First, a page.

U.S. mutual funds with heavy exposure to Puerto Rico bonds have sold off some of the cash-strapped island's debt to meet investor redemption demands, taking heavy losses after a year-long slide in prices.
The sellers included some of Puerto Rico's most bullish U.S. mutual fund investors. Some of the funds run by OppenheimerFunds, a vocal supporter of the territory's recent financial improvements, have sold Puerto Rico debt, according to analysts and public filings.
But Oppenheimer's Rochester funds combined have been net buyers of Puerto Rico bonds over the past few months as its research continues to show that Puerto Rico will honor its debt obligations in full, company spokeswoman Kaitlyn Downing said.
Funds with less exposure aren't likely to unload their Puerto Rico debt at fire sale prices, said Daniel Hanson, an analyst at Height Securities LLC. They can afford to hold tight and ride out the storm.
Still, mutual funds have found willing buyers in more risk-prone hedge funds, such as Meehan Combs LP and Maglan Capital. Distressed debt funds run by Marathon Asset Management LP and Stone Lion Capital Partners LP also have shown interest in Puerto Rico's bonds, analysts said.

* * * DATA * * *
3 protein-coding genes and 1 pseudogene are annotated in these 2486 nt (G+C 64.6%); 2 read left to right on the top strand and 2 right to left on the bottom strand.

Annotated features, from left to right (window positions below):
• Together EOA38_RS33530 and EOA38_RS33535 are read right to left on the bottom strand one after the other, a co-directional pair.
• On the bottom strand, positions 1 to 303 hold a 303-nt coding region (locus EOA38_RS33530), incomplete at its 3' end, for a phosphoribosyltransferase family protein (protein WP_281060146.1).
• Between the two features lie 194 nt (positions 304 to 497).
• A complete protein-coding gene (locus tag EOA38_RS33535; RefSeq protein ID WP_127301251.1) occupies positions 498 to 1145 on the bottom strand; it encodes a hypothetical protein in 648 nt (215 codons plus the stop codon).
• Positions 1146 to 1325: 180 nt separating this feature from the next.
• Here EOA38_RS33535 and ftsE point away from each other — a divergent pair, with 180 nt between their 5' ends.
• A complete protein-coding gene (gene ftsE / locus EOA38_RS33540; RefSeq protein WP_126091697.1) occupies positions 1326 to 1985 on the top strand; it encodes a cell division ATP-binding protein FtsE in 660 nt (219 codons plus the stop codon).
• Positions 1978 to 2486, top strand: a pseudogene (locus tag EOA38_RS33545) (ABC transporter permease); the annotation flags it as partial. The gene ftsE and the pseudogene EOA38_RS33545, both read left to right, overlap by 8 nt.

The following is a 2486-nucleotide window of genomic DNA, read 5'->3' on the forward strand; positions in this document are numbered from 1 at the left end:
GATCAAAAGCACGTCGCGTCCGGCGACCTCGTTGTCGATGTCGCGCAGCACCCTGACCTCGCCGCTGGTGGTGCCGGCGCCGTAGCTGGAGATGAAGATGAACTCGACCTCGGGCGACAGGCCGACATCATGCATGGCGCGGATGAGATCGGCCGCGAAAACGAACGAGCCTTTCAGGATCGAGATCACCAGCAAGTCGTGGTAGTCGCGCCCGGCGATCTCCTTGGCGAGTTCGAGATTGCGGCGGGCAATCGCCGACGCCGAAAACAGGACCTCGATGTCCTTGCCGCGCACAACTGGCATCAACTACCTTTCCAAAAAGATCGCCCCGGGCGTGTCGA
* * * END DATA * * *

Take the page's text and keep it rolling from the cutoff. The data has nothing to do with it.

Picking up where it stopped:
Puerto Rico and its agencies have about $70 billion in debt outstanding, and much of it is held by U.S. mutual funds. Its bonds are appealing because they are tax-exempt in every U.S. state, and the yields offer high returns to investors willing to stomach the uncertainty.
A darkening outlook for Puerto Rico's finances has made investors nervous about a potential default. Standard & Poors cut Puerto Rico's credit rating to junk status on Tuesday, and Fitch warned in November it could do the same.
Before the S&P's move, mutual funds run by Vanguard Group and BlackRock Inc disclosed this past week they had eliminated what they described as small positions in the territory late last year, regulatory filings show.